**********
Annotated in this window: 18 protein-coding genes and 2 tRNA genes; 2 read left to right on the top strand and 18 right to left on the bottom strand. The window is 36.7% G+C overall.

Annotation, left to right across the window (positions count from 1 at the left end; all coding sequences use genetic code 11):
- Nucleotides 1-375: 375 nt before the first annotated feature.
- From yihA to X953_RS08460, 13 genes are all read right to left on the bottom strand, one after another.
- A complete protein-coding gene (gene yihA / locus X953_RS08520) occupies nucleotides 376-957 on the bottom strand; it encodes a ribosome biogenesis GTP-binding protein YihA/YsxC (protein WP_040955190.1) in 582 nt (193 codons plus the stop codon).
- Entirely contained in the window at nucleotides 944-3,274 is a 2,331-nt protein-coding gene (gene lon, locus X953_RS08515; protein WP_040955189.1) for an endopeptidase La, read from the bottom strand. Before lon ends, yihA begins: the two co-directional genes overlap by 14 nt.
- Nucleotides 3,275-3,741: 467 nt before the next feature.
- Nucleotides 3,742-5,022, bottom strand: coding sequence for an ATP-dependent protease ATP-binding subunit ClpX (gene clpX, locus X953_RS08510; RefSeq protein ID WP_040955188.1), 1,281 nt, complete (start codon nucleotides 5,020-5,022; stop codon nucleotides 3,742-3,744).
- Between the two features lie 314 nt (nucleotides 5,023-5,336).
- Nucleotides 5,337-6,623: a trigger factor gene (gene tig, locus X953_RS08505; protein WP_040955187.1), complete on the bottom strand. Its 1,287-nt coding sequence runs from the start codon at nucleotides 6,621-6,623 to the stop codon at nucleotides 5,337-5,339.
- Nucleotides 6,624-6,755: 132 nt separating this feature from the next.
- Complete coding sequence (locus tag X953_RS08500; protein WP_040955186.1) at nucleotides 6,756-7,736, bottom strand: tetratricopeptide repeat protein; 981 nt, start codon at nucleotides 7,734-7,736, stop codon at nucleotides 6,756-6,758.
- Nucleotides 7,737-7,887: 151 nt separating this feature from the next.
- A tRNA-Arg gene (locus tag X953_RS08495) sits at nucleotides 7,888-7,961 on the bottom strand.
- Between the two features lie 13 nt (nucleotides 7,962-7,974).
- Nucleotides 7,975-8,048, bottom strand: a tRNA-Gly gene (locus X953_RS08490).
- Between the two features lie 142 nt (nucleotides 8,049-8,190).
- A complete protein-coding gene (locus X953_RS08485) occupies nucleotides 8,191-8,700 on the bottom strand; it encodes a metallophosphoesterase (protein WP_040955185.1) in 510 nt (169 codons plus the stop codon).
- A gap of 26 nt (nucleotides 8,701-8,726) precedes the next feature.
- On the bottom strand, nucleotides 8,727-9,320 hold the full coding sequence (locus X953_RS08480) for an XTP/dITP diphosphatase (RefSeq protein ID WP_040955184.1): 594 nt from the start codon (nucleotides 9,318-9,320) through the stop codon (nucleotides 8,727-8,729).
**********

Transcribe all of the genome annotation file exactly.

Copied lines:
Annotated in this window: 18 protein-coding genes and 2 tRNA genes; 2 read left to right on the top strand and 18 right to left on the bottom strand. The window is 36.7% G+C overall.

Annotation, left to right across the window (positions count from 1 at the left end; all coding sequences use genetic code 11):
- Nucleotides 1-375: 375 nt before the first annotated feature.
- From yihA to X953_RS08460, 13 genes are all read right to left on the bottom strand, one after another.
- A complete protein-coding gene (gene yihA / locus X953_RS08520) occupies nucleotides 376-957 on the bottom strand; it encodes a ribosome biogenesis GTP-binding protein YihA/YsxC (protein WP_040955190.1) in 582 nt (193 codons plus the stop codon).
- Entirely contained in the window at nucleotides 944-3,274 is a 2,331-nt protein-coding gene (gene lon, locus X953_RS08515; protein WP_040955189.1) for an endopeptidase La, read from the bottom strand. Before lon ends, yihA begins: the two co-directional genes overlap by 14 nt.
- Nucleotides 3,275-3,741: 467 nt before the next feature.
- Nucleotides 3,742-5,022, bottom strand: coding sequence for an ATP-dependent protease ATP-binding subunit ClpX (gene clpX, locus X953_RS08510; RefSeq protein ID WP_040955188.1), 1,281 nt, complete (start codon nucleotides 5,020-5,022; stop codon nucleotides 3,742-3,744).
- Between the two features lie 314 nt (nucleotides 5,023-5,336).
- Nucleotides 5,337-6,623: a trigger factor gene (gene tig, locus X953_RS08505; protein WP_040955187.1), complete on the bottom strand. Its 1,287-nt coding sequence runs from the start codon at nucleotides 6,621-6,623 to the stop codon at nucleotides 5,337-5,339.
- Nucleotides 6,624-6,755: 132 nt separating this feature from the next.
- Complete coding sequence (locus tag X953_RS08500; protein WP_040955186.1) at nucleotides 6,756-7,736, bottom strand: tetratricopeptide repeat protein; 981 nt, start codon at nucleotides 7,734-7,736, stop codon at nucleotides 6,756-6,758.
- Nucleotides 7,737-7,887: 151 nt separating this feature from the next.
- A tRNA-Arg gene (locus tag X953_RS08495) sits at nucleotides 7,888-7,961 on the bottom strand.
- Between the two features lie 13 nt (nucleotides 7,962-7,974).
- Nucleotides 7,975-8,048, bottom strand: a tRNA-Gly gene (locus X953_RS08490).
- Between the two features lie 142 nt (nucleotides 8,049-8,190).
- A complete protein-coding gene (locus X953_RS08485) occupies nucleotides 8,191-8,700 on the bottom strand; it encodes a metallophosphoesterase (protein WP_040955185.1) in 510 nt (169 codons plus the stop codon).
- A gap of 26 nt (nucleotides 8,701-8,726) precedes the next feature.
- On the bottom strand, nucleotides 8,727-9,320 hold the full coding sequence (locus X953_RS08480) for an XTP/dITP diphosphatase (RefSeq protein ID WP_040955184.1): 594 nt from the start codon (nucleotides 9,318-9,320) through the stop codon (nucleotides 8,727-8,729).